In the 1980’s, the U.S. first lady Nancy Reagan coined the phrase “just say no” as a slogan to help decrease the use of recreational drugs, especially by children. Now our children and young adults are actually using more and more prescription drugs for chronic and preventable conditions. If our child seems a little too anxious, we seek out an antidepressant. If they’re a little too restless, we put them on Ritalin. When they start getting fat, we put them on statins.

I want to know when are we going to start taking responsibility for our own health and the health of our children? When will we realize that we can’t always take the easy way out and pop a pill whenever we have a problem? When are we going to start “just saying no?”

May 22, 2008 in Kendra Campbell | Permalink


I couldn't agree with you more, although let's not throw out the baby with the bath water. This is exactly the comment that I made to my colleagues last week. The Ritalin discussion came up and I recalled the stats for its use in the high school that I taught in (in my former life lol) -- 32% of all the students were using at least minimal dosage of the drug. As a chiropractor I am very much a proponent of changing the behaviors and lifestyles that initiate many of the health problems we see in our offices. Although some patients may be too far down the illness end of the spectrum to be helped without drugs, let's get them off the drugs and into healthy lifestyles with less dangerous drugs and/or nutriceuticals as soon as possible. So 1st let's teach them when they are young, since part of the problem is that children are raised with the "pop a pill" mentality that Kendra spoke of. 2nd we have to get the advertising quelled -- patients have no business demanding diagnosis and/or treatment from their physician and physicians should not feel obligated to oblige -- do the prudent thing (not the easy thing) and begin with the least invasive, least damaging treatment first even if it doesn't involve the "latest, greatest" drug on the market.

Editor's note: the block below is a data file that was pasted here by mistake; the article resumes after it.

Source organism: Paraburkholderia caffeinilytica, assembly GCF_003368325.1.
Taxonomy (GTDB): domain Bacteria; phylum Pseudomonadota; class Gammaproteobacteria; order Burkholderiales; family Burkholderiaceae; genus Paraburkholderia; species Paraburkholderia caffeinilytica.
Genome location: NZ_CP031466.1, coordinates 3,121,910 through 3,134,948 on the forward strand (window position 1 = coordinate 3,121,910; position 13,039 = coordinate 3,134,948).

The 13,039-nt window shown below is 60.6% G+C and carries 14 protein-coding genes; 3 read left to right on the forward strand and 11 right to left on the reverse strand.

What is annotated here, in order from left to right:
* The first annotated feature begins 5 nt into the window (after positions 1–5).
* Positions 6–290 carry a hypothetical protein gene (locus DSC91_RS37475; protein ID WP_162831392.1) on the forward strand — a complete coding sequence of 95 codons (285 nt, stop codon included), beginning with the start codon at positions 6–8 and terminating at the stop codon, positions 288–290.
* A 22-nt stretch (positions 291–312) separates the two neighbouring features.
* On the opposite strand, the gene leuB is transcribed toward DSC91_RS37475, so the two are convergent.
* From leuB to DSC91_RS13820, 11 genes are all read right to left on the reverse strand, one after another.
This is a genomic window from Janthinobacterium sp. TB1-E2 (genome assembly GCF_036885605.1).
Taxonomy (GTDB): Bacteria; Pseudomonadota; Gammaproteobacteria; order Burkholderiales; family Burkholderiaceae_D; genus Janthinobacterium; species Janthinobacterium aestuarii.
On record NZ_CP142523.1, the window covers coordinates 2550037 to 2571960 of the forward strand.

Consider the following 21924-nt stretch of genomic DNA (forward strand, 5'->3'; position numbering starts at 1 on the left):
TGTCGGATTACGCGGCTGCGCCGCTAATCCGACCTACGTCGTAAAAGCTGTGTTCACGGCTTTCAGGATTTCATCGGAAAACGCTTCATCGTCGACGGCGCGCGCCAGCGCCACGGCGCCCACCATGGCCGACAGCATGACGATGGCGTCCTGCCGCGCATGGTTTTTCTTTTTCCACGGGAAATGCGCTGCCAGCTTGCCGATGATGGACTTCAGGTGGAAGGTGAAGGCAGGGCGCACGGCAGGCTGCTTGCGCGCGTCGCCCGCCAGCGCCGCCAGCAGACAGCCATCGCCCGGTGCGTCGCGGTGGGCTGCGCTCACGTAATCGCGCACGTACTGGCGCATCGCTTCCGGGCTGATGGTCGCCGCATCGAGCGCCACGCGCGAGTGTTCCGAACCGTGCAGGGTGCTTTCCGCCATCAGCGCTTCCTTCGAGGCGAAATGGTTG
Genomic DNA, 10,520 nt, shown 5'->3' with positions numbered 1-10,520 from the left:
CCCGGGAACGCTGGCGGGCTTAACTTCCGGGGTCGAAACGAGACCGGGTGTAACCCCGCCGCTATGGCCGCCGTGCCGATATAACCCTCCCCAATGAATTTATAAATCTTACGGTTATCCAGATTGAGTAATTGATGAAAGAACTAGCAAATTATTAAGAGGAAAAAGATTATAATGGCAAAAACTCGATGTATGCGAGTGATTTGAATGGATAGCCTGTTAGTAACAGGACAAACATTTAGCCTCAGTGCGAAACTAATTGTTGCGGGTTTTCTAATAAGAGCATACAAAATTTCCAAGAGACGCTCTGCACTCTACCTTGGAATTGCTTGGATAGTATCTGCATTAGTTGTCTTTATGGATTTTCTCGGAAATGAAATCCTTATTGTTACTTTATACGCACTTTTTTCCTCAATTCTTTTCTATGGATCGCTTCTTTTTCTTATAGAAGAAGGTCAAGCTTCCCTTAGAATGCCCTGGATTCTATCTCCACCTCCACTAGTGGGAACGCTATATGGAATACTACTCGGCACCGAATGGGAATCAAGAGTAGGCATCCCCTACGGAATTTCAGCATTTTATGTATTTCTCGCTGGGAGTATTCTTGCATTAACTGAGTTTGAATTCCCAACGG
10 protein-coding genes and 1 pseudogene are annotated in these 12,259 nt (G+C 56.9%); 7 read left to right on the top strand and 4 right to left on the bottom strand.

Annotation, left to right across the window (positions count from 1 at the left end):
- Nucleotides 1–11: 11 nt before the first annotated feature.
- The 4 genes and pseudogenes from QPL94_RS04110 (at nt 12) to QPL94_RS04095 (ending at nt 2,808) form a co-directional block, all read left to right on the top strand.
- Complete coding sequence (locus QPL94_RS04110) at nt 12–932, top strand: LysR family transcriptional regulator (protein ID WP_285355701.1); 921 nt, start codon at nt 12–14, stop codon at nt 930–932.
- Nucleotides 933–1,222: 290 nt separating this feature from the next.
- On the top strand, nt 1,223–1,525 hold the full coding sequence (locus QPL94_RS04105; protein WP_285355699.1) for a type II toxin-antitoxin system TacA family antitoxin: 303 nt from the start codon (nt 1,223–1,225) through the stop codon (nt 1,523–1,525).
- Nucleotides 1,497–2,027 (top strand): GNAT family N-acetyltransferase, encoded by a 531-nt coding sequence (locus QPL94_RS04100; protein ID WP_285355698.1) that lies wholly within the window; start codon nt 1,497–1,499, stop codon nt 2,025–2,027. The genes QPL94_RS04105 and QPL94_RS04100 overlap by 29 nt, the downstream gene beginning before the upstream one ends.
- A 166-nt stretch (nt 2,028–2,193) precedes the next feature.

Posted by: abrumlow | May 27, 2008 4:39:53 PM

I am a medical student at a CNME accredited and US department of education accreditied Naturopathic Medical School. What you are describing is the philosophy of Naturopathic Medicine. Check us out at www.naturopathic.org.

Posted by: Leslie | May 28, 2008 7:28:37 AM

good luck on your exam tomorrow (30th) :)

Posted by: Irene | May 29, 2008 6:01:50 PM

I was under the impression that New Zealand banned drug advertising after realising the adverse effect on the population (no pun intended). And Canada is not spared by drug adverts. We get american TV, therefore american drug adverts. It makes me sick.

Posted by: | May 31, 2008 11:36:27 PM

I think in my country the problem is worse!!! We can buy prescribed medications without a prescription, believe it or not, even get IV medications, it´s crazy!!! So imagine the impact of pharm advertising in people who just need to step into the drugstore and get whatever they had watched.
I currently work in clinical trials sponsored by pharm co. and I do worry about exclusion criteria for instance, we can´t put patients with liver or kidney failure in a trial for a drug that will be marketed for very ill patients that will very often have liver or kidney failure but that drug showed efficacy in a multi centric and multinational population that didn´t have those comorbidities coz it was an exclusion criteria. Or we are forced to keep ambient medications within a certain range of temperature, eventhough in real life it´s impossible to ask patients to keep the medication under that range.
I can say plenty of this things going on that to me represent real bias to the research.
However patients don´t know this when they see people running in flower fields and smiling.